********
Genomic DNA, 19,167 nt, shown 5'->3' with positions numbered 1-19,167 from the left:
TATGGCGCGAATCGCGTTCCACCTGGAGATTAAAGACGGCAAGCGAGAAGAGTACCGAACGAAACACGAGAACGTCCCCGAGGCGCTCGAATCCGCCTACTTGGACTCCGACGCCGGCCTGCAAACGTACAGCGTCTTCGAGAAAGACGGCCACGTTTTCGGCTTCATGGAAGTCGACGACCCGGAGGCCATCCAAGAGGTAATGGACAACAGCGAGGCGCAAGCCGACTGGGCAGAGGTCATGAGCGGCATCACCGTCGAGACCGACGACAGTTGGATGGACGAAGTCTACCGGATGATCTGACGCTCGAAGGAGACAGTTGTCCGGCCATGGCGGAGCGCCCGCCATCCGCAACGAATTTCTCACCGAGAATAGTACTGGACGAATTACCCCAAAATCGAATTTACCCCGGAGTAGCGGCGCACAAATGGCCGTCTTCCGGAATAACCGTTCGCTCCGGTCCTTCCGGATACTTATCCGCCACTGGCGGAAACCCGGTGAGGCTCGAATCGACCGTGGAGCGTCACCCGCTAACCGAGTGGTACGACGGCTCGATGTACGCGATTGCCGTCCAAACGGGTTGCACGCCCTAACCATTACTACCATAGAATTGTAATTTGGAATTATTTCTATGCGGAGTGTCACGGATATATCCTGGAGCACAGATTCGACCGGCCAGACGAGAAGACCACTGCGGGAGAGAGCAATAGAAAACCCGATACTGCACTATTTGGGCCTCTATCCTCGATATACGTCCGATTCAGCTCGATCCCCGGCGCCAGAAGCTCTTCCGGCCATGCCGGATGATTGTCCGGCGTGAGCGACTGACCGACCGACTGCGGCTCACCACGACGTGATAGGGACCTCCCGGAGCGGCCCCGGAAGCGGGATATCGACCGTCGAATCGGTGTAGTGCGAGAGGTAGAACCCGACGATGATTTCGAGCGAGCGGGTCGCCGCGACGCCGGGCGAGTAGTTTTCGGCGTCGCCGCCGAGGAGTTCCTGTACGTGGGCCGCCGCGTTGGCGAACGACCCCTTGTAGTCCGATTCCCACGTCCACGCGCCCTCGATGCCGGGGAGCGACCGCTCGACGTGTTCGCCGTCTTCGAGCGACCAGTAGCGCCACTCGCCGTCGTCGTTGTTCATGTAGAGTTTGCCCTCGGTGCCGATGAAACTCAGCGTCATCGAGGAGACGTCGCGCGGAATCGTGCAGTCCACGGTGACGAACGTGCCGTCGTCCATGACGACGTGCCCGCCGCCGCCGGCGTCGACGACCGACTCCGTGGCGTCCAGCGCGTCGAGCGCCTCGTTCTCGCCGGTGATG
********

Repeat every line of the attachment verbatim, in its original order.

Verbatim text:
Genomic DNA, 19,167 nt, shown 5'->3' with positions numbered 1-19,167 from the left:
TATGGCGCGAATCGCGTTCCACCTGGAGATTAAAGACGGCAAGCGAGAAGAGTACCGAACGAAACACGAGAACGTCCCCGAGGCGCTCGAATCCGCCTACTTGGACTCCGACGCCGGCCTGCAAACGTACAGCGTCTTCGAGAAAGACGGCCACGTTTTCGGCTTCATGGAAGTCGACGACCCGGAGGCCATCCAAGAGGTAATGGACAACAGCGAGGCGCAAGCCGACTGGGCAGAGGTCATGAGCGGCATCACCGTCGAGACCGACGACAGTTGGATGGACGAAGTCTACCGGATGATCTGACGCTCGAAGGAGACAGTTGTCCGGCCATGGCGGAGCGCCCGCCATCCGCAACGAATTTCTCACCGAGAATAGTACTGGACGAATTACCCCAAAATCGAATTTACCCCGGAGTAGCGGCGCACAAATGGCCGTCTTCCGGAATAACCGTTCGCTCCGGTCCTTCCGGATACTTATCCGCCACTGGCGGAAACCCGGTGAGGCTCGAATCGACCGTGGAGCGTCACCCGCTAACCGAGTGGTACGACGGCTCGATGTACGCGATTGCCGTCCAAACGGGTTGCACGCCCTAACCATTACTACCATAGAATTGTAATTTGGAATTATTTCTATGCGGAGTGTCACGGATATATCCTGGAGCACAGATTCGACCGGCCAGACGAGAAGACCACTGCGGGAGAGAGCAATAGAAAACCCGATACTGCACTATTTGGGCCTCTATCCTCGATATACGTCCGATTCAGCTCGATCCCCGGCGCCAGAAGCTCTTCCGGCCATGCCGGATGATTGTCCGGCGTGAGCGACTGACCGACCGACTGCGGCTCACCACGACGTGATAGGGACCTCCCGGAGCGGCCCCGGAAGCGGGATATCGACCGTCGAATCGGTGTAGTGCGAGAGGTAGAACCCGACGATGATTTCGAGCGAGCGGGTCGCCGCGACGCCGGGCGAGTAGTTTTCGGCGTCGCCGCCGAGGAGTTCCTGTACGTGGGCCGCCGCGTTGGCGAACGACCCCTTGTAGTCCGATTCCCACGTCCACGCGCCCTCGATGCCGGGGAGCGACCGCTCGACGTGTTCGCCGTCTTCGAGCGACCAGTAGCGCCACTCGCCGTCGTCGTTGTTCATGTAGAGTTTGCCCTCGGTGCCGATGAAACTCAGCGTCATCGAGGAGACGTCGCGCGGAATCGTGCAGTCCACGGTGACGAACGTGCCGTCGTCCATGACGACGTGCCCGCCGCCGCCGGCGTCGACGACCGACTCCGTGGCGTCCAGCGCGTCGAGCGCCTCGTTCTCGCCGGTGATG